By Melanie Lockwood Herman
I’ve just finished a fascinating book about real-world “Cassandras” – prophets of myriad disasters, who, like the Cassandra of Greek Mythology, were ignored, ridiculed, and ultimately proven prescient. In Warnings: Finding Cassandras to Stop Catastrophes, Richard A. Clarke and R.P. Eddy take the reader on a tour that includes chapters about the warnings issued by data-inspired professionals from diverse disciplines who forecast a devastating hurricane, mining disasters, gene editing, the rise of terror groups, a worldwide pandemic, and much more.
Why We Rebuke Those Who Warn
The authors offer several compelling explanations for the tendency to rebuke individuals who sound the alarm about impending risk events or draw attention to an agency or society’s lack of readiness. Do any of these phenomena feel familiar? I imagine these interesting reasons will resonate with risk professionals. For example:
- The Sophistication Effect: With education comes “ammunition” with which to “shoot down facts and arguments incongruent with their own position.”
- Personal or Professional Investment: Clarke and Eddy write that “People with something to lose from the revelation of a risk, or from the solutions, may criticize Cassandras for illegitimate reasons based on this self-interest…”
- Non-Expert Rejection: Individuals who aren’t ‘experts’ sometimes waive off warnings because they have a “vested interest either in keeping things as they are, or otherwise not acting to prevent or mitigate the disaster.”
- Agenda Inertia: Clarke and Eddy describe “a force that concentrates focus on issues already in the plan. Unanticipated threats, ones that the leadership didn’t see coming and doesn’t really want to deal with, tend to have a difficult time crowding out preconceived agenda items.”
- Magnitude Overload: The authors explain that the sheer size or magnitude of a risk may lead managers to “shut down” or abdicate responsibility for strategies to build resilience or develop coping strategies.
How to Channel Cassandra
- Focus on possibilities, not probabilities. Clarke and Eddy remind us that “If data is in short supply, don’t worry about probability. Probability is not likely to be a useful measure when dealing with the risk of a disaster that has never occurred before, or only happened at great intervals.” Here here!! In NRMC’s experience, many risk teams get bogged down trying to sort and resort their unwieldy risk registers based on wild guesses about the likelihood or probability of never-before-experienced, dire future risk events. What do the most worrisome risks have in common at a typical nonprofit client? They are possible future events: the organization hasn’t yet faced the circumstances and downside consequences that nightmares are made of.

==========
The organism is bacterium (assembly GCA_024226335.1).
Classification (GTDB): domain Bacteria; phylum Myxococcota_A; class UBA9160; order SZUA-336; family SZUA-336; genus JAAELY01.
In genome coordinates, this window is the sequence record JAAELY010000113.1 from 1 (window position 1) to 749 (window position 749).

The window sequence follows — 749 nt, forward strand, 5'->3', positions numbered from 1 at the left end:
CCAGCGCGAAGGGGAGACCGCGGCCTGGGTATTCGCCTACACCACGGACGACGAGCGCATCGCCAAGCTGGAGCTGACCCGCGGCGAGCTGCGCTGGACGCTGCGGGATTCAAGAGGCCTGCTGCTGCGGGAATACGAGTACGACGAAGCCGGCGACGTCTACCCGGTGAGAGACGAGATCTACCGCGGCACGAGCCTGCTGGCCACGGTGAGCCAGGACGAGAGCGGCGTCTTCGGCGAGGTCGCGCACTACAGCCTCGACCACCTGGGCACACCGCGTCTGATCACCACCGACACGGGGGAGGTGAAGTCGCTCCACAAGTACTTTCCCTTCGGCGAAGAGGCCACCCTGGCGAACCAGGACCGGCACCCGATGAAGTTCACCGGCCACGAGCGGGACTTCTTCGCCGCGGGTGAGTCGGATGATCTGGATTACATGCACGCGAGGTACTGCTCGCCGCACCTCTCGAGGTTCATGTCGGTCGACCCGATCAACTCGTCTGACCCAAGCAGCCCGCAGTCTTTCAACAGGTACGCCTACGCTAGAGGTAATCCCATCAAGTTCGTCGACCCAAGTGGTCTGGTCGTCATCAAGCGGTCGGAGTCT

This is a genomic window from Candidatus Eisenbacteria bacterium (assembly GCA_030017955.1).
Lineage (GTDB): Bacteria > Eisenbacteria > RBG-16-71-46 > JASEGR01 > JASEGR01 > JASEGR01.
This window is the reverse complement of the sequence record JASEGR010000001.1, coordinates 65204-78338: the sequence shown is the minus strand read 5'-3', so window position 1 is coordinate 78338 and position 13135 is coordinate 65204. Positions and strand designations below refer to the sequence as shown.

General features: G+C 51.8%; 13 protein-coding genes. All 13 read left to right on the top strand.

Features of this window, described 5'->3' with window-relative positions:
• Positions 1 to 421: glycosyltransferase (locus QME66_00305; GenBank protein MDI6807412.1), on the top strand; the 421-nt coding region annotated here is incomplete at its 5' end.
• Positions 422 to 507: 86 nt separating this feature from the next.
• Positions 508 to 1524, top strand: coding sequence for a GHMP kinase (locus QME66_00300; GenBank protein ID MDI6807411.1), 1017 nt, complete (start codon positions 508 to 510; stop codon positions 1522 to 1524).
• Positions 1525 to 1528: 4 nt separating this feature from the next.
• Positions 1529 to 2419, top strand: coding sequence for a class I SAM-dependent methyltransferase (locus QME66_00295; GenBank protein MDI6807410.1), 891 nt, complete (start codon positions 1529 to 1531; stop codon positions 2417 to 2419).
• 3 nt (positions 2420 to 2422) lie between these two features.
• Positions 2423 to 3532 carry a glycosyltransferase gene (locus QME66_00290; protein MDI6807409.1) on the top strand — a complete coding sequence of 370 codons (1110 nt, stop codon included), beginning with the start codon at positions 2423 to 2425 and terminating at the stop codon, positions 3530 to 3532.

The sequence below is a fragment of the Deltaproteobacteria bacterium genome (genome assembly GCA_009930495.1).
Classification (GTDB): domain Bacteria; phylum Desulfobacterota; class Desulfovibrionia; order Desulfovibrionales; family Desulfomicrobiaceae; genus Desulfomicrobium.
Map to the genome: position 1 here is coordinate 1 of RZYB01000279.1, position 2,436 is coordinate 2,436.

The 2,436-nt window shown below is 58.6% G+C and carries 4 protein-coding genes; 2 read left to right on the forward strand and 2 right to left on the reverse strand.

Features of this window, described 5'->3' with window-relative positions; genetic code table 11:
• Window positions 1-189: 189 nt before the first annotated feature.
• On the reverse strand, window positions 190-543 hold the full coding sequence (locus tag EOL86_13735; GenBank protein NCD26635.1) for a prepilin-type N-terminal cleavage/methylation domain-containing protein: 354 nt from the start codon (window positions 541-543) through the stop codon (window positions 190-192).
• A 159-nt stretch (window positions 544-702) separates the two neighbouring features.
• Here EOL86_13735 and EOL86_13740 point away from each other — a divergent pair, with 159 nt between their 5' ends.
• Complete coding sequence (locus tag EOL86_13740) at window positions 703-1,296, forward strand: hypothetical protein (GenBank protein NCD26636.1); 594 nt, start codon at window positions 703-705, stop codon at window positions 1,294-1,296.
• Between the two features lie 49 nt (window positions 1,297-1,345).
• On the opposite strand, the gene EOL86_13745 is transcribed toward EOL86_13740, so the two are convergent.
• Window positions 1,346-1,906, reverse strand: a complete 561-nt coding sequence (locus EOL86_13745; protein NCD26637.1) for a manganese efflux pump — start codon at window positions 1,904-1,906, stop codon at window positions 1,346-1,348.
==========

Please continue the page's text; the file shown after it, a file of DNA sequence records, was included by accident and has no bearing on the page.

- Tune in to inconvenient truths. What are the inconvenient truths facing your nonprofit? What facts, possibilities, or turn of events would make it very difficult—or impossible—to achieve your #1 strategic priority? What is your mission’s Achilles’ Heel?
- Appreciate, don’t denigrate the worriers. Those who worry about the ‘what ifs’ should be your allies in safeguarding your nonprofit’s mission. Harness that energy by enlisting the worriers as risk champions and participants in risk exercises. For help designing a Risk Bow Tie or Risk Hourglass workshop to “unpack” your top risks and find inspiration for preventive and responsive strategies, contact our team!
- Scrutinize the harmful effects of hierarchy. Clarke and Eddy describe “respect for authority” as “another heuristic” that can “interfere with accurate decision making and become a bias.” In the article “Psychological biases and heuristics in the context of foresight and scenario processes,” the authors succinctly define ‘heuristics’ as “mental shortcuts or simple rules that enable an individual to engage with its surroundings in an efficient way.”Clarke and Eddy make the correlation between deference to leaders and the reluctance to challenge those in authority positions to this definition of heuristics. In their chapter on Bernie Madoff’s Ponzi scheme, the authors note that this barrier “prevented the junior employees at the SEC from thorough investigating a highly respected denizen of the business community.” To test the negative impacts of hierarchy in your nonprofit, ask:
- Are there disincentives to reporting bad news to higher-ups?
- Do any team members fear being the ‘messenger’ of bad news?
- Are senior leaders accessible or walled off?
- Celebrate sentinels. An individual with “sentinel intelligence” is someone with a canny ability to see clearly through a “fog of indicators.” Rally team members who are skilled at sorting the signals from the noise to join the risk team for scenario planning exercises and risk action planning. Your mission will benefit from the resilience of their foresight, and this example will help your team members be encouraged and feel comfortable speaking out in the future.
It can take great courage to sound the alarm, especially when the forecast is gloomy, or casts doubt on widely held views or proud plans. Nonprofit leaders who reward their “Cassandras” by channeling their warnings into productive conversations about risks will be better prepared to face any disaster. Recognize the value of the foresight provided by your in-house Cassandras. Resolve to make the time—and create comfortable spaces—to talk about the what-ifs. Structure these conversations as powerful opportunities to unearth weaknesses, create contingency plans, and inspire confidence that your mission is ready for what’s next.
Melanie Lockwood Herman is the Executive Director of the Nonprofit Risk Management Center. She welcomes your questions, comments, and stories about celebrating your in-house Cassandras or how to build resilience through recognizing the warning signs. Melanie can be reached at 703.777.3504 or Melanie@https://nonprofitrisk.org/.